Farrall, S. and Hay, C. (2010) Not So Tough on Crime? Why Weren’t the Thatcher Governments More Radical In Reforming the Criminal Justice System? British Journal of Criminology, 50(3): 550-69.

Farrall, S. and Hay, C. (eds, 2014) Thatcher’s Legacy: Exploring and Theorising the Long-term Consequencies of Thatcherite Social and Economic Policies, Oxford University Press, Oxford.

Hay, C. (1996) Restating Social and Political Change, OUP, Milton Keynes.

Hay, C. and Farrall, S. (2011) Establishing the ontological status of Thatcherism by gauging its ‘periodisability’: towards a ‘cascade theory’ of public policy radicalism, British Journal of Politics and International Relations, 13(4): 439-58.

Farrall and Hay (2014) Exploring and Theorising the Long-term Impacts of Thatcherite Social And Economic Policies, in Farrall, S. and Hay, C. (eds) Thatcher’s Legacy: Exploring and Theorising the Long-term Consequencies of Thatcherite Social and Economic Policies, Oxford University Press, Oxford.

Jennings, W., Farrall, S. and Bevan, S. (2012) The Economy, Crime and Time: an analysis of recorded property crime in England & Wales 1961-2006, International Journal of Law, Crime and Justice. 40(3):192-210.

Jennings, W., Gray, E., Hay, C. and Farrall,S. (2015) Collating longitudinal data on crime, victimization, and social attitudes in England and Wales: A new resource for exploring long-term trends in crime, The British Journal of Criminology, 55 (2) Download the article here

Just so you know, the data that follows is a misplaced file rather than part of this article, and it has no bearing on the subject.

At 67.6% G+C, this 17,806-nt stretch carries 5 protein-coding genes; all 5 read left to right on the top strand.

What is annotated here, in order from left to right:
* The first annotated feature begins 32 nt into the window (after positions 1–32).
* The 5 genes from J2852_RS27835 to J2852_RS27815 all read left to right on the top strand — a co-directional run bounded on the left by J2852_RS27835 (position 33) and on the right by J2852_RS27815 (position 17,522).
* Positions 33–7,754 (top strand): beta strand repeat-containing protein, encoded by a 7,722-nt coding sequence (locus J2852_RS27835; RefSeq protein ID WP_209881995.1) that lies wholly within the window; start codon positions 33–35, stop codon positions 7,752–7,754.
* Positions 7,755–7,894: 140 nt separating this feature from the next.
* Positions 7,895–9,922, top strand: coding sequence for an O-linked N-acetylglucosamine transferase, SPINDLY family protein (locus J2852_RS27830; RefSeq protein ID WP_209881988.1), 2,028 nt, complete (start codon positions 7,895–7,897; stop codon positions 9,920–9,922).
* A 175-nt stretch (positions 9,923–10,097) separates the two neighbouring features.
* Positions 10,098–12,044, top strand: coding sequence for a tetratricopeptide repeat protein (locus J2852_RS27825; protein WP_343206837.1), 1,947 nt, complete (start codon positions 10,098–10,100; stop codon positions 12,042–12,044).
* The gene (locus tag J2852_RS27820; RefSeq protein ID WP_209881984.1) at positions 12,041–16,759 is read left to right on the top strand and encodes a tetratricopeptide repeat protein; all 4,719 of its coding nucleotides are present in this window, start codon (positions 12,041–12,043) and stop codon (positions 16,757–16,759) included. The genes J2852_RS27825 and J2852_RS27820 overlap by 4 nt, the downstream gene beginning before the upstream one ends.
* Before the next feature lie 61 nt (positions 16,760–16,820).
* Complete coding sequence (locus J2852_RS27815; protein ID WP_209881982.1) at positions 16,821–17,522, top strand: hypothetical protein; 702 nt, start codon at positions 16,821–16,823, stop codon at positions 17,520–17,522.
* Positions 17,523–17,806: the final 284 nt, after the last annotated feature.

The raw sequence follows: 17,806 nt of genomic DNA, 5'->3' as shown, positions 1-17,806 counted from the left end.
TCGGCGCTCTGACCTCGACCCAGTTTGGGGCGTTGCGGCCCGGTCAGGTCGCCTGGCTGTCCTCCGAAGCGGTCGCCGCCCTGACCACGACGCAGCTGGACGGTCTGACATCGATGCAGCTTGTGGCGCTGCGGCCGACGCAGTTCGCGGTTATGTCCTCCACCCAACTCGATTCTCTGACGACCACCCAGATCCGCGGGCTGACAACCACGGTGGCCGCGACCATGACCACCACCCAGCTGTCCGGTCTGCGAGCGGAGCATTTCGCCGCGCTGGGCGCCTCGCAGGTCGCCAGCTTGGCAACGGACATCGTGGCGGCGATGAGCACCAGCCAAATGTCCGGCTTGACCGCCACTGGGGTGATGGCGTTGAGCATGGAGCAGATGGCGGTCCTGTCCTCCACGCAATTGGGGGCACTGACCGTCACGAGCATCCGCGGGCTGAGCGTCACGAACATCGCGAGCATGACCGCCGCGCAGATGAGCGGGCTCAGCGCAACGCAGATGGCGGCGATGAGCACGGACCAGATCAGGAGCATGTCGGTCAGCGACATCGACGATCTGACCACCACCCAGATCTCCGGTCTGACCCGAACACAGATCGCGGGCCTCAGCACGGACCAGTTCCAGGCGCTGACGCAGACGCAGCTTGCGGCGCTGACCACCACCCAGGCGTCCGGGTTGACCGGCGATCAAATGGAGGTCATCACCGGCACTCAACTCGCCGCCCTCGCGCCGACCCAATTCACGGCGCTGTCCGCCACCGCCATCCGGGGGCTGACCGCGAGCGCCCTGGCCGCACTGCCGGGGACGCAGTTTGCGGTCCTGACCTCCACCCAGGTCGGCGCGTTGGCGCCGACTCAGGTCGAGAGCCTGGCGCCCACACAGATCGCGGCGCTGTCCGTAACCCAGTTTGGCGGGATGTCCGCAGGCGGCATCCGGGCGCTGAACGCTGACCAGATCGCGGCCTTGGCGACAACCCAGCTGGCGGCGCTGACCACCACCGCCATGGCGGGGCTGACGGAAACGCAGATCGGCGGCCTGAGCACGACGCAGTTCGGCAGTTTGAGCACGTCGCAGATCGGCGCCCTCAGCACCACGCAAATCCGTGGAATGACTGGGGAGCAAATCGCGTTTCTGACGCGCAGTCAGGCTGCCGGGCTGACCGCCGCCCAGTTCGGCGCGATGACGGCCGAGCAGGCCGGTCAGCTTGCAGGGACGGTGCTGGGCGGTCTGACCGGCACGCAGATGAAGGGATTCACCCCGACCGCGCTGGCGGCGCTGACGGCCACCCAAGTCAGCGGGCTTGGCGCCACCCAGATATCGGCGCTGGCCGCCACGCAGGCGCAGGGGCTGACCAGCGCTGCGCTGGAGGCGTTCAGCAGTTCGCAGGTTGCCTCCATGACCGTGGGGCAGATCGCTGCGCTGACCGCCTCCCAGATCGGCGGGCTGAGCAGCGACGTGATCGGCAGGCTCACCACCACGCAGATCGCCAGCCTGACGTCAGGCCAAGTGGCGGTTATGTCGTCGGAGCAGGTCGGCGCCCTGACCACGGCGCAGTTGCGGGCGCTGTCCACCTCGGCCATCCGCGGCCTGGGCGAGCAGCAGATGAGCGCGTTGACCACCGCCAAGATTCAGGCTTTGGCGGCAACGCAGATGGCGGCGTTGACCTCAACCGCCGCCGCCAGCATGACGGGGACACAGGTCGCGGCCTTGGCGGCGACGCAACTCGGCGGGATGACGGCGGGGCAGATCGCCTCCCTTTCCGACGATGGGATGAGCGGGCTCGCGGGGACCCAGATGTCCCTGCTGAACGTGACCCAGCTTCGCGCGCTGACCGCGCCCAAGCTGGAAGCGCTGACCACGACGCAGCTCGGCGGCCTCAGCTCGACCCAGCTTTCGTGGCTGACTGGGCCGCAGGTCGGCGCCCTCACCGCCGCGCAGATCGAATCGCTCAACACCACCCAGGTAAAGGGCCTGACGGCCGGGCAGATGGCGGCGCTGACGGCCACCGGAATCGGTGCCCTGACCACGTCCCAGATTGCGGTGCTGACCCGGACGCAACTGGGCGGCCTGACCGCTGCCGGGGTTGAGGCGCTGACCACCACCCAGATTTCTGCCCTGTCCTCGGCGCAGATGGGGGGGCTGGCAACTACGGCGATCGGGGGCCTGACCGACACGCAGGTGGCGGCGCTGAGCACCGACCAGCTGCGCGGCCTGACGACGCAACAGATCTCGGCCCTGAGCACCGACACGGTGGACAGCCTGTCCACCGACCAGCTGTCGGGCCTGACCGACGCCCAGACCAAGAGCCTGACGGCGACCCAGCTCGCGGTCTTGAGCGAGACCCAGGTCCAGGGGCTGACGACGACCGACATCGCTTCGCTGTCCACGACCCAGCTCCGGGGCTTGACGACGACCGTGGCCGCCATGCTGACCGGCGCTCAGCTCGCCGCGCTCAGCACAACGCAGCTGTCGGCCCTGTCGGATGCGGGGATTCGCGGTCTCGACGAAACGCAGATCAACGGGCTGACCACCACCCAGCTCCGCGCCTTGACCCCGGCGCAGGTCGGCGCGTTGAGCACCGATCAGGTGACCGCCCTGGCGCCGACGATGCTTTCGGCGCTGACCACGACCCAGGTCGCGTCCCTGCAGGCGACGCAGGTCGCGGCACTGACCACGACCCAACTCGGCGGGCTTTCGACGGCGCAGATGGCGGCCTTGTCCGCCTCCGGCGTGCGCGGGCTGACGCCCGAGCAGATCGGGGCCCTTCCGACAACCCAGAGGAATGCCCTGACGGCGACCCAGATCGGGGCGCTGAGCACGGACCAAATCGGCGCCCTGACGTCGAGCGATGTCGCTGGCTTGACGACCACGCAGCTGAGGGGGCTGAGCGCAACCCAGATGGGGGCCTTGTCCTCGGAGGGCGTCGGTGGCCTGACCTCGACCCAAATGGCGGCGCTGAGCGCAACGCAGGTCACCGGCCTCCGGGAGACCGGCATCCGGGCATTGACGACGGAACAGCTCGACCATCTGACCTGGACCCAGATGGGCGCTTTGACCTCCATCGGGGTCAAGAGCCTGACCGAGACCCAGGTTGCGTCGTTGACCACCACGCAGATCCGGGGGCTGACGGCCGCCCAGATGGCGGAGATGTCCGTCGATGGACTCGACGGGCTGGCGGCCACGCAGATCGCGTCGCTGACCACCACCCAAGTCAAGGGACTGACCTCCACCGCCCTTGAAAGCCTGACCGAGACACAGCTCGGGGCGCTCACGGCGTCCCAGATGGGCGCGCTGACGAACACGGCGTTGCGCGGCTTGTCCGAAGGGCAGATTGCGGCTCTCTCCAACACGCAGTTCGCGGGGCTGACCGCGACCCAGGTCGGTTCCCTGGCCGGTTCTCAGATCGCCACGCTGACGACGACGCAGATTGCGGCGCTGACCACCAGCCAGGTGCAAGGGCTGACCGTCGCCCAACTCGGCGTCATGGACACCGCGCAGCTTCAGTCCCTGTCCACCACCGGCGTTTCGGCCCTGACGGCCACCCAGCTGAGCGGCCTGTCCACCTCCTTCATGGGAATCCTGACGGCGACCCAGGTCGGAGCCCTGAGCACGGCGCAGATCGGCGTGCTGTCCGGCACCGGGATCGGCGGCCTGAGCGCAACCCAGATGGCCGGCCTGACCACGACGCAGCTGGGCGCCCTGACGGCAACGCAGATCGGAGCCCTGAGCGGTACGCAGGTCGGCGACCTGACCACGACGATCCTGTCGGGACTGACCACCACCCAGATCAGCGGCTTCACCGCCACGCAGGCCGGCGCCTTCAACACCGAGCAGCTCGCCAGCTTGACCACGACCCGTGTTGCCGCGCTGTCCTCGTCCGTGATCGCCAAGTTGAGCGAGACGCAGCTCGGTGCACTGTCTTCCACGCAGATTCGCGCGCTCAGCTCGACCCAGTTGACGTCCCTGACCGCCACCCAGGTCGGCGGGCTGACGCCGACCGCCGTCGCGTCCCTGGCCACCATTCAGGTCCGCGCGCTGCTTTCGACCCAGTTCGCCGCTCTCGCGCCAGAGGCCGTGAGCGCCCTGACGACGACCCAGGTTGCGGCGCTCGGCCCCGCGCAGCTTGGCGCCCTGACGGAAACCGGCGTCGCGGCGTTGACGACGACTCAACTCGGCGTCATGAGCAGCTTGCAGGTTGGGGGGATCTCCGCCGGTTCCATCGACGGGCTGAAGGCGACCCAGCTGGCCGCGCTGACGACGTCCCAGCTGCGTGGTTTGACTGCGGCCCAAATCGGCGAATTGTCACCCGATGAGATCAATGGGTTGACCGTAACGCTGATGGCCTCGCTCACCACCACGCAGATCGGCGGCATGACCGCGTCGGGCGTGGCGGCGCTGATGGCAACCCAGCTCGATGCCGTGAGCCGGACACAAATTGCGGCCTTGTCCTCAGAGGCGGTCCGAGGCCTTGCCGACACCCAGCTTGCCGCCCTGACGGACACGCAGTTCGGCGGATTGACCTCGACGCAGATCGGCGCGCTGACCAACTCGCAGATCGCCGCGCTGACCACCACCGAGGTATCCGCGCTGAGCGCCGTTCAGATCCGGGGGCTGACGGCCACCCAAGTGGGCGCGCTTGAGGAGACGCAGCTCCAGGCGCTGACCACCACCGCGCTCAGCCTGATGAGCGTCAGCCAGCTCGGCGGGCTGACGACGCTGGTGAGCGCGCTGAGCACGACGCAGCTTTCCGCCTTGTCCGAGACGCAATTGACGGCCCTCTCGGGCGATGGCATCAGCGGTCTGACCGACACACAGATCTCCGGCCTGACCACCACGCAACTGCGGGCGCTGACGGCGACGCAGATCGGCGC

Gray, E., Farrall, S., Hay, C., Dorling, D. and Jennings, W. (2015) Thatcher’s Grandchildren: The Long Road to Inequality. Political Insight, 6 (1). 16 - 19. View the article here

Farrall, S., Burke, N. and Hay, C. (forthcoming) Revisiting Margaret Thatcher’s Law and Order Agenda: The Slow-Burning Fuse of Punitiveness, British Politics.

Gray, E., Jennings, W., Farrall, S. and Hay, C. (forthcoming) Small Big Data: Using multiple data-sets to explore unfolding social and economic change, Big Data and Society.

Forthcoming Speaking engagements

We’re often invited to speak at various events or giving papers on this research project at conferences and so on.

Previous speaking engagements

  • "A New Resource for Social Scientists: Exploring Trends Over Time Using the British Social Attitudes and British Crime Surveys", University of Edinburgh, February 2016
  • “Thinking about the idea of a ‘Thatcherite Legacy’”, The Death of Thatcher on Social Media workshop, University of Sheffield, 30 June 2015 [Invitation].
  • “Housing Tenure and Crime (1980-1998)”, Sheffield Methods Institute, Quantitative Analyses of Conference, 25th June 2015 [Invitation].
  • “The Complexities of Creating Small Big-Data: Using Public Survey Data to Explore Unfolding Social and Economic Change”, Data Power Conference, Sheffield, 22nd June 2015.
  • “Punctuated Equilibrium and the Criminal Justice Policy Agenda in Britain”Comparative Agendas Project conference, Lisbon, Portugal, June 2015.
  • Sheffield Doc/Fest: Generation Right Screening, 7 June 2015.
  • University College London and Howard League of Penal Reform, 14 May 2015.
  • Southampton University, 29 April 2015.
  • Rutger University, 15 April 2015.
  • Political Studies Association, 30 March 2015.
  • BCS East Midlands Branch meeting, Loughborogh, 4 March 2015.
  • BSC CSEW user group meeting, London, 8 December 2014.
  • Sceptics in the Pub, Sheffield, 26 January 2015.